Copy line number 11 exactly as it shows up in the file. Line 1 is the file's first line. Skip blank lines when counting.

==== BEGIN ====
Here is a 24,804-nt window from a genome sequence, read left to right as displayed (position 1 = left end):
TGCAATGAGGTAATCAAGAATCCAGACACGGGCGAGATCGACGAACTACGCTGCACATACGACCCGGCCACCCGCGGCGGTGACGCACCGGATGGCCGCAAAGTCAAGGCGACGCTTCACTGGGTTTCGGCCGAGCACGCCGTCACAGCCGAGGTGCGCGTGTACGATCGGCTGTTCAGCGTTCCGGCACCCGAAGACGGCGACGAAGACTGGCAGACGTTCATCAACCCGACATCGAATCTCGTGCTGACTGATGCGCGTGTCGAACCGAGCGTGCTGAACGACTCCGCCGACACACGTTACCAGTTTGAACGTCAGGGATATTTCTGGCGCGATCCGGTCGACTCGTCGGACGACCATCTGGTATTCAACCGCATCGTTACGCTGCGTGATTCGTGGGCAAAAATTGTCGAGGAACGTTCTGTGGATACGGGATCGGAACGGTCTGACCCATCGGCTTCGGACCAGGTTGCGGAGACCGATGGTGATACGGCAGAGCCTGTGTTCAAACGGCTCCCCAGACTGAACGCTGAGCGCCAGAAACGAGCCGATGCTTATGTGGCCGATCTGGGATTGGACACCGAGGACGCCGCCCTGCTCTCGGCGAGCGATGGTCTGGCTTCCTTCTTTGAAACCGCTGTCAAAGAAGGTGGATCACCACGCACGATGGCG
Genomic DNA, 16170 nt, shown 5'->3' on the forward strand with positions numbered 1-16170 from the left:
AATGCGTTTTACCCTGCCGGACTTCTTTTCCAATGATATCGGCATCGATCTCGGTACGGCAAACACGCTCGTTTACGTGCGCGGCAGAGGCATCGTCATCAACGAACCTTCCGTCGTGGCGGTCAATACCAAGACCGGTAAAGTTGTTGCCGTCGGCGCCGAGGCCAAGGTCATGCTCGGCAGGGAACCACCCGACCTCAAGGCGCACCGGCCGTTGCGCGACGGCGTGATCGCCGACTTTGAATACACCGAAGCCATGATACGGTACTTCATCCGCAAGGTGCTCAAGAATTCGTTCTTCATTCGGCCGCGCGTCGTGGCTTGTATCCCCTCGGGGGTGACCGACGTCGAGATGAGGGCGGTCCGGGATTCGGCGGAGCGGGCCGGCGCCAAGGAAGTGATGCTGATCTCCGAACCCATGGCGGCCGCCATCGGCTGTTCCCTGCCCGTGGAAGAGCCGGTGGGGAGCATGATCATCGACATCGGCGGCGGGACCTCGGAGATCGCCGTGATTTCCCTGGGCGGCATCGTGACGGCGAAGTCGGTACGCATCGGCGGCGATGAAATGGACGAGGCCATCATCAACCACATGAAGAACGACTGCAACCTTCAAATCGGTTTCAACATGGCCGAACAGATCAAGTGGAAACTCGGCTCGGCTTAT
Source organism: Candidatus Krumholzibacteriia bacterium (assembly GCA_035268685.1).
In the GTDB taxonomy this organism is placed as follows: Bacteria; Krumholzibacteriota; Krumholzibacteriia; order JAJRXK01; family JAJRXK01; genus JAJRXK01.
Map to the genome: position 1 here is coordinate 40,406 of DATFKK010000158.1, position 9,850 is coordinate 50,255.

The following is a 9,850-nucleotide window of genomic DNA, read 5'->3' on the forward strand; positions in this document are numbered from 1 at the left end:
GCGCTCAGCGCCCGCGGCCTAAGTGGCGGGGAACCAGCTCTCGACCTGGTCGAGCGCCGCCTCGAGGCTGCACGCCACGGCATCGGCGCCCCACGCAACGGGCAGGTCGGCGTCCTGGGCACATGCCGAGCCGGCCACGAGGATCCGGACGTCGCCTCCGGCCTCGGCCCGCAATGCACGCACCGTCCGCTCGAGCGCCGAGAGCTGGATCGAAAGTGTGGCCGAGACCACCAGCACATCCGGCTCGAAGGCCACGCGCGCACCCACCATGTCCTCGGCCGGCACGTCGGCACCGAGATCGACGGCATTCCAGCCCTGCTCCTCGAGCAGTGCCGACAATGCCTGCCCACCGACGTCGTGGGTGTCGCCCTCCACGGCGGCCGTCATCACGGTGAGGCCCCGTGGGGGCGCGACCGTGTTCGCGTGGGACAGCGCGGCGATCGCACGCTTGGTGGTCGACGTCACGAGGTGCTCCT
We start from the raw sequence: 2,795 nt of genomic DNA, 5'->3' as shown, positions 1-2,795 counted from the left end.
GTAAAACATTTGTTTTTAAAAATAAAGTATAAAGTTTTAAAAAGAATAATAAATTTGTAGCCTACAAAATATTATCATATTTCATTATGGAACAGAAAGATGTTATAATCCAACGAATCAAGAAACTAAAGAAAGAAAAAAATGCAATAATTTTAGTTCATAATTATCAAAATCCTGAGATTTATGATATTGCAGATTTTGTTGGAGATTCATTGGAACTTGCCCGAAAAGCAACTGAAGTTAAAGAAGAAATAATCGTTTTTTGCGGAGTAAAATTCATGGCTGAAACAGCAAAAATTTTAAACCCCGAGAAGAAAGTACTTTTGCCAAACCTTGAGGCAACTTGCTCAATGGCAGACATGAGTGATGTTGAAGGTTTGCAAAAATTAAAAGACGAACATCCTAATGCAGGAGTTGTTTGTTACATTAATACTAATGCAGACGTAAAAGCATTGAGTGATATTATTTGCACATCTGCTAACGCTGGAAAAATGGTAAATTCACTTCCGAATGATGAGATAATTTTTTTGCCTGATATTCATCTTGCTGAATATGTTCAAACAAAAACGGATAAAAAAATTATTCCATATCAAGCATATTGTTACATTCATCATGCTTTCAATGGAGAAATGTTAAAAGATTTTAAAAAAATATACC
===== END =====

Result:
GTAAAACATTTGTTTTTAAAAATAAAGTATAAAGTTTTAAAAAGAATAATAAATTTGTAGCCTACAAAATATTATCATATTTCATTATGGAACAGAAAGATGTTATAATCCAACGAATCAAGAAACTAAAGAAAGAAAAAAATGCAATAATTTTAGTTCATAATTATCAAAATCCTGAGATTTATGATATTGCAGATTTTGTTGGAGATTCATTGGAACTTGCCCGAAAAGCAACTGAAGTTAAAGAAGAAATAATCGTTTTTTGCGGAGTAAAATTCATGGCTGAAACAGCAAAAATTTTAAACCCCGAGAAGAAAGTACTTTTGCCAAACCTTGAGGCAACTTGCTCAATGGCAGACATGAGTGATGTTGAAGGTTTGCAAAAATTAAAAGACGAACATCCTAATGCAGGAGTTGTTTGTTACATTAATACTAATGCAGACGTAAAAGCATTGAGTGATATTATTTGCACATCTGCTAACGCTGGAAAAATGGTAAATTCACTTCCGAATGATGAGATAATTTTTTTGCCTGATATTCATCTTGCTGAATATGTTCAAACAAAAACGGATAAAAAAATTATTCCATATCAAGCATATTGTTACATTCATCATGCTTTCAATGGAGAAATGTTAAAAGATTTTAAAAAAATATACC